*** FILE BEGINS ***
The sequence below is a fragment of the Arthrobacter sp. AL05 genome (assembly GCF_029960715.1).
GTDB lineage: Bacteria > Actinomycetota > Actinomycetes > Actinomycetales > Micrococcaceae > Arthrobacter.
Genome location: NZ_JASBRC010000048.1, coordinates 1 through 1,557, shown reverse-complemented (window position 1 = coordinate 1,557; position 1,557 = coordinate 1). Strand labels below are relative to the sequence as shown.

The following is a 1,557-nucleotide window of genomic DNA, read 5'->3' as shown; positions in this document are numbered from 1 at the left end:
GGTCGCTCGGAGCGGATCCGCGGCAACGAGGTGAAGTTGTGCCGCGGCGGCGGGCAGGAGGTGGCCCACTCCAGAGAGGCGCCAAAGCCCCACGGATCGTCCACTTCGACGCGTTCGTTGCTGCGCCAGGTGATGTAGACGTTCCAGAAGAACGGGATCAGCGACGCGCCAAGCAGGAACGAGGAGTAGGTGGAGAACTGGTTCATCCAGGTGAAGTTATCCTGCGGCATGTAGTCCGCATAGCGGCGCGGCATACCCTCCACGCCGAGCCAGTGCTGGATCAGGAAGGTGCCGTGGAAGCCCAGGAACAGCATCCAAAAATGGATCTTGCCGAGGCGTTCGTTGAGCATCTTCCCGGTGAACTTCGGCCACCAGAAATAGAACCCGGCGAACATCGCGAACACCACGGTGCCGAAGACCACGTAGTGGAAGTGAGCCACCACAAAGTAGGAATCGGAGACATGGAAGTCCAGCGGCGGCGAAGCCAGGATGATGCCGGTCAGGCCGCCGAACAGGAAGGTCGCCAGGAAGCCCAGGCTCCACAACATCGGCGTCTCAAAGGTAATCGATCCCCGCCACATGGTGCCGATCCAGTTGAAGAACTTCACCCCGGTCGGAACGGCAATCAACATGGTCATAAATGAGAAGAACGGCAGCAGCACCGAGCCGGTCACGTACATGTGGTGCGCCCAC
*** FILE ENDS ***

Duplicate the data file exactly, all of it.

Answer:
The sequence below is a fragment of the Arthrobacter sp. AL05 genome (assembly GCF_029960715.1).
GTDB lineage: Bacteria > Actinomycetota > Actinomycetes > Actinomycetales > Micrococcaceae > Arthrobacter.
Genome location: NZ_JASBRC010000048.1, coordinates 1 through 1,557, shown reverse-complemented (window position 1 = coordinate 1,557; position 1,557 = coordinate 1). Strand labels below are relative to the sequence as shown.

The following is a 1,557-nucleotide window of genomic DNA, read 5'->3' as shown; positions in this document are numbered from 1 at the left end:
GGTCGCTCGGAGCGGATCCGCGGCAACGAGGTGAAGTTGTGCCGCGGCGGCGGGCAGGAGGTGGCCCACTCCAGAGAGGCGCCAAAGCCCCACGGATCGTCCACTTCGACGCGTTCGTTGCTGCGCCAGGTGATGTAGACGTTCCAGAAGAACGGGATCAGCGACGCGCCAAGCAGGAACGAGGAGTAGGTGGAGAACTGGTTCATCCAGGTGAAGTTATCCTGCGGCATGTAGTCCGCATAGCGGCGCGGCATACCCTCCACGCCGAGCCAGTGCTGGATCAGGAAGGTGCCGTGGAAGCCCAGGAACAGCATCCAAAAATGGATCTTGCCGAGGCGTTCGTTGAGCATCTTCCCGGTGAACTTCGGCCACCAGAAATAGAACCCGGCGAACATCGCGAACACCACGGTGCCGAAGACCACGTAGTGGAAGTGAGCCACCACAAAGTAGGAATCGGAGACATGGAAGTCCAGCGGCGGCGAAGCCAGGATGATGCCGGTCAGGCCGCCGAACAGGAAGGTCGCCAGGAAGCCCAGGCTCCACAACATCGGCGTCTCAAAGGTAATCGATCCCCGCCACATGGTGCCGATCCAGTTGAAGAACTTCACCCCGGTCGGAACGGCAATCAACATGGTCATAAATGAGAAGAACGGCAGCAGCACCGAGCCGGTCACGTACATGTGGTGCGCCCAC